Mountain Goat

Mountain Goat

Rocky Mountain goat

Kingdom
Phylum
Subphylum
Class
Order
Family
Subfamily
Genus
SPECIES
Oreamnos americanus
Population size
48-62 thou
Life Span
12-20 yrs
WEIGHT
45-140 kg
HEIGHT
1 m
LENGTH
120-179 cm

The Mountain goat is a hoofed mammal native to North America. A subalpine to alpine species, it is a sure-footed climber commonly seen on cliffs and ice. Both male and female Mountain goats have beards, short tails, and long black horns that contain yearly growth rings. They are protected from the elements by their woolly white double coats. The fine, dense wool of their undercoats is covered by an outer layer of longer, hollow hairs. Their coats help Mountain goats to withstand winter temperatures as low as -46 °C (-51 °F) and winds of up to 160 kilometers per hour (99 mph).

Di

Diurnal

He

Herbivore

Gr

Graminivore

Fo

Folivore

Te

Terrestrial

Pr

Precocial

Co

Congregatory

Vi

Viviparous

Gr

Grazing

Po

Polygyny

So

Social

He

Herding

Do

Dominance hierarchy

Al

Altitudinal Migrant

M

starts with

Ca

Canada Province Animals
(collection)

Sn

Snow White
(collection)

Distribution

Geography

Mountain goats live in the Rocky Mountains and the Cascade Range and other mountain regions of the Western Cordillera of North America, from Washington, Idaho, and Montana through British Columbia and Alberta, into the southern Yukon and southeastern Alaska. Their northernmost range is said to be along the northern fringe of the Chugach Mountains in southcentral Alaska. These animals usually stay above the tree line throughout the year but they will migrate seasonally to higher or lower elevations within that range. Winter migrations to low-elevation mineral licks often take them several kilometers through forested areas.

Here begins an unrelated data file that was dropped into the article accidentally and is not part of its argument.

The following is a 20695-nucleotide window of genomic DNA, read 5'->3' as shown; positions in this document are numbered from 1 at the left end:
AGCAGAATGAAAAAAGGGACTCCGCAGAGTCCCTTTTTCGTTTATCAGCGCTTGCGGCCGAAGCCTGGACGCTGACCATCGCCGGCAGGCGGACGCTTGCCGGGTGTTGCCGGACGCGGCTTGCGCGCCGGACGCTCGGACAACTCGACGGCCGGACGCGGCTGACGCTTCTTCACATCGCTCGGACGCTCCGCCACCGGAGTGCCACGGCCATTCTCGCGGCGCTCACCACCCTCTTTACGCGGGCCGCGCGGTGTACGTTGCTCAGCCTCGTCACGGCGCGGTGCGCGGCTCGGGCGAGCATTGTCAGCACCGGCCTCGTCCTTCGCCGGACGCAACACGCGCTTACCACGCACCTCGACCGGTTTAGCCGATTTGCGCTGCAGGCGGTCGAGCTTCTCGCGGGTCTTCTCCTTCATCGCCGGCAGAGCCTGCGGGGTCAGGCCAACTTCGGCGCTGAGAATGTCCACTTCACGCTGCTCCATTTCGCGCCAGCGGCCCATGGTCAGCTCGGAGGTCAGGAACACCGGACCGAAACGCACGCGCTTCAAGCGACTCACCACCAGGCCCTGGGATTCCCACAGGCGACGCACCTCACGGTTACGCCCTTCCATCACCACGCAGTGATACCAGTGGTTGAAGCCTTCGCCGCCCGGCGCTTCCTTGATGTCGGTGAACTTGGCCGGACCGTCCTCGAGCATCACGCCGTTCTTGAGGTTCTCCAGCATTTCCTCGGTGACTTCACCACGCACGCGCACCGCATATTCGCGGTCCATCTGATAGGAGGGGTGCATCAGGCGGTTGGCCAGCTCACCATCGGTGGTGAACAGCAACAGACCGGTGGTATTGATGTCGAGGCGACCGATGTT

Mountain Goat habitat map

Climate zones

Habits and Lifestyle

Mountain goats are social animals; after the breeding season is over, males and females move away from each other, with the adult males (billies) breaking up into small bands of two or three individuals. Females (nannies) form loose-knit nursery groups of up to 50 animals. They are active during the day and spend most of their time grazing. Mountain goats establish dominance hierarchies and can be quite aggressive. Nannies can be very competitive and protective of their space and food sources. They fight with one another for dominance in conflicts that can ultimately include all the nannies in the herd. In these battles, nannies circle each other with their heads lowered, displaying their horns. As with fights between billies during the breeding season, these conflicts can occasionally lead to injury or death but are usually harmless. To avoid fighting, an animal may show a posture of nonaggression by stretching low to the ground. In regions below the tree line, nannies use their fighting abilities to protect themselves and their offspring from predators such as mountain lions, wolves, wolverines, lynxes, and bears.

Group name
Seasonal behavior

Diet and Nutrition

Mountain goats are herbivores (graminivores, folivores). Their diets include grasses, herbs, sedges, ferns, mosses, lichens, and twigs and leaves from the low-growing shrubs and conifers of their high-altitude habitat.

Mating Habits

MATING BEHAVIOR
REPRODUCTION SEASON
late October to early December
PREGNANCY DURATION
6 months
BABY CARRYING
1 kid
INDEPENDENT AGE
1 year
FEMALE NAME
nanny
MALE NAME
billy
BABY NAME
kid